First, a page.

Active Wireline Heave Compensation for Ocean Drilling

Friday, 19 December 2014
David Goldberg1, Tanzhuo Liu1, Kerry Swain2, Clayton Furman2 and Gerardo J Iturrino3, (1)Lamont-Doherty Earth Obs, Palisades, NY, United States, (2)Schlumberger Offshore, Houma, LA, United States, (3)LDEO of Columbia University, Palisades, NY, United States
The up-and-down heave motion of a ship causes a similar motion on any instruments tethered on wireline cable below it. If the amplitude of this motion is greater than a few tens of cm, significant discrepancy in the depth below the ship is introduced, causing uncertainty in the acquired data. Large and irregular cabled motions also increase the risk of damaging tethered instruments, particularly those with relatively delicate sensors. In 2005, Schlumberger and Deep Down, Inc built an active wireline heave compensator (AHC) system for use onboard the JOIDES Resolution to compensate for heave motion on wireline logging tools deployed in scientific drill holes. The goals for the new AHC system were to (1) design a reliable heave compensation system; and (2) devise a robust and quantitative methodology for routine assessment of compensation efficiency (CE) during wireline operations. Software programs were developed to monitor CE and the dynamics of logging tools in real-time, including system performance under variable parameters such as water depth, sea state, cable length, logging speed and direction.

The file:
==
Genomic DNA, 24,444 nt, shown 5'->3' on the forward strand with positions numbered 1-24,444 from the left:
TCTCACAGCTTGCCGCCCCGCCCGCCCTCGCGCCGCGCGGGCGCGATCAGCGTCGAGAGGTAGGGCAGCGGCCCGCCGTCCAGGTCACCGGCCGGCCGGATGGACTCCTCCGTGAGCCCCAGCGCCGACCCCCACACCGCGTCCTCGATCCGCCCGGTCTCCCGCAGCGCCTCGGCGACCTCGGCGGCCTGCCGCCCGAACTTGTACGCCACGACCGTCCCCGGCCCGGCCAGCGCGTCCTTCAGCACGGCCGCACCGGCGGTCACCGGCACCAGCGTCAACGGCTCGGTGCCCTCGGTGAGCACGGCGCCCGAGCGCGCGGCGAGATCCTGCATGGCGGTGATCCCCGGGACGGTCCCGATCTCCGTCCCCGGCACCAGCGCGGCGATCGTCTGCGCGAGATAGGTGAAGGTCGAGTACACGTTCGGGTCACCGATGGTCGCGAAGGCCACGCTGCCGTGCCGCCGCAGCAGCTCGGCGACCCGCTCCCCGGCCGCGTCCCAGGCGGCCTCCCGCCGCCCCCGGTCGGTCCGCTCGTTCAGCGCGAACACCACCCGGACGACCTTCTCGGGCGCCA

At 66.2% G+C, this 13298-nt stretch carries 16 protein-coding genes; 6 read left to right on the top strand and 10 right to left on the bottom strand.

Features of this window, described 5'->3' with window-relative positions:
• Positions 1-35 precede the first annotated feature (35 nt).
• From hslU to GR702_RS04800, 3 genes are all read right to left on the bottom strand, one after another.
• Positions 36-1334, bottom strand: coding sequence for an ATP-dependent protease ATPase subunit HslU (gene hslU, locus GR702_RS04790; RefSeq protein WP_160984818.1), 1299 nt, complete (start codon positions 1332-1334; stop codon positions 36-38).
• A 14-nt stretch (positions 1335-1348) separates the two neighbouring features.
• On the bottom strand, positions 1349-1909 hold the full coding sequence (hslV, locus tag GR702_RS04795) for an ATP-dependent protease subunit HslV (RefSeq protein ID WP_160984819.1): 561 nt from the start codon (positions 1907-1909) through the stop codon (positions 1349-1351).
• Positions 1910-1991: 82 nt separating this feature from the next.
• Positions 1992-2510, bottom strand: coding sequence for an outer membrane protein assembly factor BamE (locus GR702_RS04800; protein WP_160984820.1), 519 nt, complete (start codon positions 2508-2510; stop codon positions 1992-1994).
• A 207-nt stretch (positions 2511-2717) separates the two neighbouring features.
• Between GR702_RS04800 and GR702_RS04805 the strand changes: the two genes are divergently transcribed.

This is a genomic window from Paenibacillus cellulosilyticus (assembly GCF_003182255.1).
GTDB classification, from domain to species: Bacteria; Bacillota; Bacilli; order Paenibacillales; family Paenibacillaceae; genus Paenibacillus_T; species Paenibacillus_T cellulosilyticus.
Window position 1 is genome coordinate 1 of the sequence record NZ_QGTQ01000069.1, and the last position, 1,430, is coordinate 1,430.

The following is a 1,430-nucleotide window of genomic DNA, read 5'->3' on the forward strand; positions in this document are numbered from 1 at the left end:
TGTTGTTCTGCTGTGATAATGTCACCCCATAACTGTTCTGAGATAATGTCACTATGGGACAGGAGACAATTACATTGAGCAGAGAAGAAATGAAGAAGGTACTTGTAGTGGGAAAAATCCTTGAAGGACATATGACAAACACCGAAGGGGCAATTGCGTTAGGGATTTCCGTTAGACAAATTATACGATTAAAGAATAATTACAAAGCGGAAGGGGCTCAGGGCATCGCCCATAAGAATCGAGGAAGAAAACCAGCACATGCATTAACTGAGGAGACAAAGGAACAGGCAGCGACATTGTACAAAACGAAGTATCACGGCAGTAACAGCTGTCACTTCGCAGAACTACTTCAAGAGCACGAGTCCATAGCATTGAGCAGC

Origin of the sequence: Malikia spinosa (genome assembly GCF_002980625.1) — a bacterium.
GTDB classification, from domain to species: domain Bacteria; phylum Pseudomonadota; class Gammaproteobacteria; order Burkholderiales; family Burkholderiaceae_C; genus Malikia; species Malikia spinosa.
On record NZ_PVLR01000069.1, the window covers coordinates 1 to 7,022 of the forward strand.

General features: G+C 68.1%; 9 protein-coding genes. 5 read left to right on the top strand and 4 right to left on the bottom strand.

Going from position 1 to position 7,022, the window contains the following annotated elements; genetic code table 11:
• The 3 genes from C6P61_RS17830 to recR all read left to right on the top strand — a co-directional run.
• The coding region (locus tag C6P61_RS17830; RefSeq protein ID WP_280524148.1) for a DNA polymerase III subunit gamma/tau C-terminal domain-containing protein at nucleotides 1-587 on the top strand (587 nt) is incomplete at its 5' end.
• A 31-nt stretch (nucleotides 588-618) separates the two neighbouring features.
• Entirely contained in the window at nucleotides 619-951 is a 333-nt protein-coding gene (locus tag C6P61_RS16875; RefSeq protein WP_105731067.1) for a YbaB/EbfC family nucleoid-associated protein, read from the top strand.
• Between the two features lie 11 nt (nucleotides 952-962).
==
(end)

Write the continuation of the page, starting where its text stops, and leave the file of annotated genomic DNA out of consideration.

We present the CE results from the AHC system on the JOIDES Resolution during a 5-year period of recent IODP operations and compare the results to those from previous compensation systems deployed during ODP and IODP. Based on new data under heave conditions of ±0.2–2.0 m and water depths of 300–4,800 m in open holes, the system reduces 65-80% of downhole tool displacement under stationary conditions and 50-60% during normal logging operations. Moreover, down/up tool motion at low speeds (300–600 m/h) reduces the system’s CE values by 15–20%, and logging down at higher speeds (1,000–1,200 m/h) reduces CE values by 55–65%. Furthermore, the system yields slightly lower CE values of 40-50% without tension feedback of the downhole cable while logging. These results indicate that the new system’s compensation efficiency is comparable to or better than previous systems, with additional advantages that include upgradable compensation control software and the capability for continued assessment under varying environmental conditions. Future integration of downhole cable dynamics as an input feedback could further improve CE during logging operations.­